Wednesday, July 12, 2023

Road Trip with a Wheelchair: East Coast & Quebec's Gaspe Peninsula

Having already driven the Prius to the northernmost point in the contiguous USA (the Northwest Angle in the chimney of Minnesota), it seemed obvious that this trip should be expanded a little to incorporate two similar destinations: the easternmost and westernmost points of the contiguous USA.  

Atlantic Ocean at
Stonington Point, CT

The beginning of our trip was a mad dash across the country, as we couldn’t leave Washington until the car was serviced, while we needed to be in Connecticut for a reunion a few days later.  With the exception of a few stops, we drove straight through, making it from Seattle, WA to Stonington, CT in less than 5 days.  

West Quoddy Head, ME 
(the easternmost point in the 
contiguous USA)

After the reunion and a brief meeting with more relatives, we headed north and a bit more east to the easternmost point in the contiguous USA –West Quoddy Head, ME.  Racing the sun, we made it in time for sunset and a short amble around the lighthouse before the ranger kicked us out.

New Brunswick
moose warning

In the dark, we continued driving north to the border town of Calais, ME, from which we crossed into Canada the next day, following dirt roads and highways to the Gaspe Peninsula of Quebec.  

Cabin in the heart of the
Gapse Peninsula

After a few days of respite and laundry at a remote river cabin in the middle of the peninsula, we headed even further east toward the Canadian Atlantic coast on the Gaspe Peninsula.

Perce Rock off of the Gaspe Peninsula

In the summer season, the coast of the Gaspe teems with tourists swarming through cute little tourist town and beaches.  In the winter, I imagine, the Gaspe is more like the forlorn and desolate, backdrop described by Louise Penny and Inspector Gamache.  Luckily, we were there in July!  

Either time, visitors are rewarded with stunning coastal and ocean views, and cyclists (and wheelchair users) can ride on paved bike lanes along and on the side of the highway with regularly spaced rest stops boasting views and picnic tables.   We had a difficult time finding a cheap motel that was at all accessible (maybe a higher price range or more advanced planning would help?).

La Mie Veritable
in Carleton-sur-Mer

On the way, we passed the small town of Carleton-sur-Mer – a Francophone town with steepled churches, bike paths and bikes.  Most importantly, we visited the first boulangerie-patisserie of the trip -- Boulangerie La Mie Veritable (sadly, up a series of steps, so Ted had to bring me my pastries).  We were in town only a short while, but I left convinced that I wanted to return (in summer months and with an able-bodied person who could climb those patisserie steps!)

Hiking trails at 
Pointe Tracadigash
outside of

A breakwater and a sandy spit out to Pointe Tracadigash leave the mainland next to the town.  Before leaving, we drove out the spit to the point, alongside a paved bike path and beaches and past a campground, with accessible restrooms and a ramped dining cabin.  

Hiking trails at 
Pointe Tracadigash
outside of

We consumed our first Quebecois croissants at the beach, traveling on trails that were very well maintained and accessible in and near the campground to trails that were not so well maintained but still accessible further out and up until the beach.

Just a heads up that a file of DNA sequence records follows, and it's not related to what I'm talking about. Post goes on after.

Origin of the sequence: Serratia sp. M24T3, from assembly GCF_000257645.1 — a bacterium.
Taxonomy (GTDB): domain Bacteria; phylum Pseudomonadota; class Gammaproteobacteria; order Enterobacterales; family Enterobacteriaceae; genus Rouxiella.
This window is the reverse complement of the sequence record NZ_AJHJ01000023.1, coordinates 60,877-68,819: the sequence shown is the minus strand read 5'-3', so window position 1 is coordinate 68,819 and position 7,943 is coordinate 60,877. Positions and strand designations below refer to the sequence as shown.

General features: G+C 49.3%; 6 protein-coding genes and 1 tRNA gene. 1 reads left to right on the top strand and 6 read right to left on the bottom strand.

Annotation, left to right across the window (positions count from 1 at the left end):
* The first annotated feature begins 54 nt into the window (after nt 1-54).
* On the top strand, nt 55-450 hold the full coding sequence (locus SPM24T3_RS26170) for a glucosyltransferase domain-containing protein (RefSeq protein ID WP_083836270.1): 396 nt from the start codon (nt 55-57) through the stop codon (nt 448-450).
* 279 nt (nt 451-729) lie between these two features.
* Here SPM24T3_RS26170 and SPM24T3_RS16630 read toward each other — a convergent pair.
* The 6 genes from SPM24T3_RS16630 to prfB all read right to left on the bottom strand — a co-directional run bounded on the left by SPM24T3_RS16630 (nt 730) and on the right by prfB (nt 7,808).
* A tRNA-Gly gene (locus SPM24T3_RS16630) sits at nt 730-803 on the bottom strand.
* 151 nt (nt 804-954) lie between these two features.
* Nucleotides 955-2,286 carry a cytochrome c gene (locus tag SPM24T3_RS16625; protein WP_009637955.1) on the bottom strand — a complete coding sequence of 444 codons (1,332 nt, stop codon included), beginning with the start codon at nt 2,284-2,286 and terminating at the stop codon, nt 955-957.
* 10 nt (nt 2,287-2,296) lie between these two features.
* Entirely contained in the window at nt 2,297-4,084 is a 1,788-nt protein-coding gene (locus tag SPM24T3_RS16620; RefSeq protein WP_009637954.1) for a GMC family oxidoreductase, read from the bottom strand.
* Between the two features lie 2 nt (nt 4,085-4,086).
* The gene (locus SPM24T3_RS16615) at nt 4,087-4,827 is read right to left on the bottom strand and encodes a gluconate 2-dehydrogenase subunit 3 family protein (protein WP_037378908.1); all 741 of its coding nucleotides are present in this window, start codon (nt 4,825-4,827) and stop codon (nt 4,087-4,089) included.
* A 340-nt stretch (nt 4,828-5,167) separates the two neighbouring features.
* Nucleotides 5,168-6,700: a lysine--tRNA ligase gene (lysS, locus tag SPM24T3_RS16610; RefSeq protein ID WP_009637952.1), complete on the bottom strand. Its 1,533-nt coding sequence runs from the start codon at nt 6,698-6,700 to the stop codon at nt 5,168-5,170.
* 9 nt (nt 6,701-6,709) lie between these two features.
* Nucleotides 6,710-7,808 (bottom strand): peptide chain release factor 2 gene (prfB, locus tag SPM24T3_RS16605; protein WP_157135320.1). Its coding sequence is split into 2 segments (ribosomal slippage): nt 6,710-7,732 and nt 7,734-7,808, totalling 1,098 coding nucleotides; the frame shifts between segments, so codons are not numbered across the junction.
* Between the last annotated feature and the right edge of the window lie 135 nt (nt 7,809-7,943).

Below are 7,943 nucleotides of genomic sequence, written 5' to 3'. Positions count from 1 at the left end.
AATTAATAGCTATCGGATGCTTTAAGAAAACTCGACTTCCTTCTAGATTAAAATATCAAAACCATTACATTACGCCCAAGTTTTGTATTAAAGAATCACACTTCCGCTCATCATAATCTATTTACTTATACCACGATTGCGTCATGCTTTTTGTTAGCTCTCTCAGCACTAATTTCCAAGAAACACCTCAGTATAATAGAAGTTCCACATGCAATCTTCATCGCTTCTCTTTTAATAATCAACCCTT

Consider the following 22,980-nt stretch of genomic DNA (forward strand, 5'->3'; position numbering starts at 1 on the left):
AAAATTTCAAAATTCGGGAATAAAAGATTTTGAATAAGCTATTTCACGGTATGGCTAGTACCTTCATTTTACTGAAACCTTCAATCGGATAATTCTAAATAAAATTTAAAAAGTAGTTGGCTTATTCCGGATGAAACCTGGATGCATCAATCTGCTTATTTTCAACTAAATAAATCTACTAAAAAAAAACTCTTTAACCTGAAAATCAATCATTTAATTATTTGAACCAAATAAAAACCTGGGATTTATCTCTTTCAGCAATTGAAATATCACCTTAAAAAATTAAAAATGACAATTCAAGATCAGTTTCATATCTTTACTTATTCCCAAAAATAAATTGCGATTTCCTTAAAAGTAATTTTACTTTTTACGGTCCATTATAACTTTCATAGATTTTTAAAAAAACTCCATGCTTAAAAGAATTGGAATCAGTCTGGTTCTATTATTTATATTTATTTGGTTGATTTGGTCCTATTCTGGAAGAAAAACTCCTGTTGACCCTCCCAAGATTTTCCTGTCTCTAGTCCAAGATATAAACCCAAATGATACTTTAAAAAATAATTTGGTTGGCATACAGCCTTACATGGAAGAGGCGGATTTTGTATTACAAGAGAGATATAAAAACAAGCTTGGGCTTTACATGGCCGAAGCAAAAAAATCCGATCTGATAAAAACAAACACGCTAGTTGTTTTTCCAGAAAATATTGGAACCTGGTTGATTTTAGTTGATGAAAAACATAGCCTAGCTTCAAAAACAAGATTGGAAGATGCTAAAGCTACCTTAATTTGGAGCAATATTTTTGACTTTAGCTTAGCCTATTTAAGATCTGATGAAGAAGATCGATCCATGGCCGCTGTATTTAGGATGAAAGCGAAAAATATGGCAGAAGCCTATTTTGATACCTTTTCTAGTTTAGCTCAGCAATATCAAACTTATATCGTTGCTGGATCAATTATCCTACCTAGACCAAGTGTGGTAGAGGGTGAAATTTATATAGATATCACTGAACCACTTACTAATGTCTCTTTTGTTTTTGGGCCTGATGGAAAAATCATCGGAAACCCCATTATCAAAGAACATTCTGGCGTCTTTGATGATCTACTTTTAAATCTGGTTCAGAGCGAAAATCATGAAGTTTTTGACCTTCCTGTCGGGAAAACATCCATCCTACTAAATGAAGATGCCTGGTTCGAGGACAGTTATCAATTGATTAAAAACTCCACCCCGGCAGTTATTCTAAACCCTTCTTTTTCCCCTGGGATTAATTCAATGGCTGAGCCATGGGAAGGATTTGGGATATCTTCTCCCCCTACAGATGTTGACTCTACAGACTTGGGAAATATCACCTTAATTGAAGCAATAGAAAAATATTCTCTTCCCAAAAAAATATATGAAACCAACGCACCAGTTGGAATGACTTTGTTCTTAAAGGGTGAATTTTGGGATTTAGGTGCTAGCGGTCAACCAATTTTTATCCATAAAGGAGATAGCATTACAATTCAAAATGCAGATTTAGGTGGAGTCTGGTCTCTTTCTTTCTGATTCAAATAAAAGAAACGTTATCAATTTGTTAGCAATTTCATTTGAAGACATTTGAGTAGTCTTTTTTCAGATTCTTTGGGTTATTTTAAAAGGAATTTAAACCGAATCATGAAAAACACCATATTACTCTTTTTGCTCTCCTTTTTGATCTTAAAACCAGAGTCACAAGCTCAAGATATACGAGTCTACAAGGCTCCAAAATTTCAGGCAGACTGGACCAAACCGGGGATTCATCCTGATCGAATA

Pointe St Pierre
(Easternmost point
of our trip)

We then got back in the car and headed east and then north, reaching the easternmost point of the Gaspe peninsula at Pointe St Pierre: 4444 miles from Seattle.  

Trails at
Pointe St Pierre

To mark this key location -- the easternmost point of our trip -- we got out of the car, and I went a short way on a narrow trail to see the ocean.  I hadn't gotten very far before rain began to fall in earnest, so our hiking was limited, but the trail was too narrow anyway.

Forillon National Park on
Cap du Rosiers

After Pointe St Pierre, we circled clockwise around Gaspe Bay, then drove northeast past Forillon National Park.  If we’d had more time, I would have like to have spent time in this park.  The park has a webpage geared toward accessibility and accessible activities, (, and it has several accessible activities, including hiking trails, different camping options, an accessible beach, indoor centers, and a swimming pool.

Sentier Du Banc at
Forillon National Park
south of Cap du Rosiers
The only activity we came close to exploring was the Du Banc trail (, which offers sweeping views of the Atlantic Ocean, Forillon cliffs, and Cap du Rosiers lighthouse.  The hike connects the (accessible) visitors’ center with the parking lot via a mostly-flat, 4 km (round trip) trail on boardwalk and hard-packed stone dust.  At the visitors’ center and along the way you’ll find accessible restrooms and an accessible picnic table.  The park “rents” (for free) a GRIT Freedom Chair – a manual all-terrain wheelchair with levers).

Cap du Rosiers is the point where the Gulf of St Lawrence in the Atlantic Ocean becomes the mouth of the St Lawrence River.  From there onward, the Prius journeyed west.

up next: traveling west from the mouth to the source of the mighty St Lawrence River ...

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